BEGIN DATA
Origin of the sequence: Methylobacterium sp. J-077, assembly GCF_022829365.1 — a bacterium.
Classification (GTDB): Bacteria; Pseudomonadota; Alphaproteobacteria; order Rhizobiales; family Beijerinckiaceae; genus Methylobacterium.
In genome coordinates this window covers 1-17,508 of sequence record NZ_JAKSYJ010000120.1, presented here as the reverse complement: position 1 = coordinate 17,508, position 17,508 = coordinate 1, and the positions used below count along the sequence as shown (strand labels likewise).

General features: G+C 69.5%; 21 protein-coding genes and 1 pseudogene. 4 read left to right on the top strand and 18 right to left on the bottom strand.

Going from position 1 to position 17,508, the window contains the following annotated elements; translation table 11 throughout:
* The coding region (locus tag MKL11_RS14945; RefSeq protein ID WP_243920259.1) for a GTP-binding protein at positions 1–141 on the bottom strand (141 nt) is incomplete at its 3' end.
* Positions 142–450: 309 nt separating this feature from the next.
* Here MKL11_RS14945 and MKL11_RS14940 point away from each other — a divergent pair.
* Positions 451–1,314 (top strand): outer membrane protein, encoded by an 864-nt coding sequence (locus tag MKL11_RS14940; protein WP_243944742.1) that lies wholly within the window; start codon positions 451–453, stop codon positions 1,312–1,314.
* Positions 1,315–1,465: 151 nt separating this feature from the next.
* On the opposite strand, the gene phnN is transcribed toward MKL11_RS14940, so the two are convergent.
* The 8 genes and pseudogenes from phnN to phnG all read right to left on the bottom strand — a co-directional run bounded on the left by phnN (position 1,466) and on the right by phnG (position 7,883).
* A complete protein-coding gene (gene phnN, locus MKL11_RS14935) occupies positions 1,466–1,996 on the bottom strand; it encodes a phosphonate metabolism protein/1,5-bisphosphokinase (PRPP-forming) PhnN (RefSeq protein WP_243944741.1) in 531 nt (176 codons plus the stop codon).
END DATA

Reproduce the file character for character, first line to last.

Origin of the sequence: Methylobacterium sp. J-077, assembly GCF_022829365.1 — a bacterium.
Classification (GTDB): Bacteria; Pseudomonadota; Alphaproteobacteria; order Rhizobiales; family Beijerinckiaceae; genus Methylobacterium.
In genome coordinates this window covers 1-17,508 of sequence record NZ_JAKSYJ010000120.1, presented here as the reverse complement: position 1 = coordinate 17,508, position 17,508 = coordinate 1, and the positions used below count along the sequence as shown (strand labels likewise).

General features: G+C 69.5%; 21 protein-coding genes and 1 pseudogene. 4 read left to right on the top strand and 18 right to left on the bottom strand.

Going from position 1 to position 17,508, the window contains the following annotated elements; translation table 11 throughout:
* The coding region (locus tag MKL11_RS14945; RefSeq protein ID WP_243920259.1) for a GTP-binding protein at positions 1–141 on the bottom strand (141 nt) is incomplete at its 3' end.
* Positions 142–450: 309 nt separating this feature from the next.
* Here MKL11_RS14945 and MKL11_RS14940 point away from each other — a divergent pair.
* Positions 451–1,314 (top strand): outer membrane protein, encoded by an 864-nt coding sequence (locus tag MKL11_RS14940; protein WP_243944742.1) that lies wholly within the window; start codon positions 451–453, stop codon positions 1,312–1,314.
* Positions 1,315–1,465: 151 nt separating this feature from the next.
* On the opposite strand, the gene phnN is transcribed toward MKL11_RS14940, so the two are convergent.
* The 8 genes and pseudogenes from phnN to phnG all read right to left on the bottom strand — a co-directional run bounded on the left by phnN (position 1,466) and on the right by phnG (position 7,883).
* A complete protein-coding gene (gene phnN, locus MKL11_RS14935) occupies positions 1,466–1,996 on the bottom strand; it encodes a phosphonate metabolism protein/1,5-bisphosphokinase (PRPP-forming) PhnN (RefSeq protein WP_243944741.1) in 531 nt (176 codons plus the stop codon).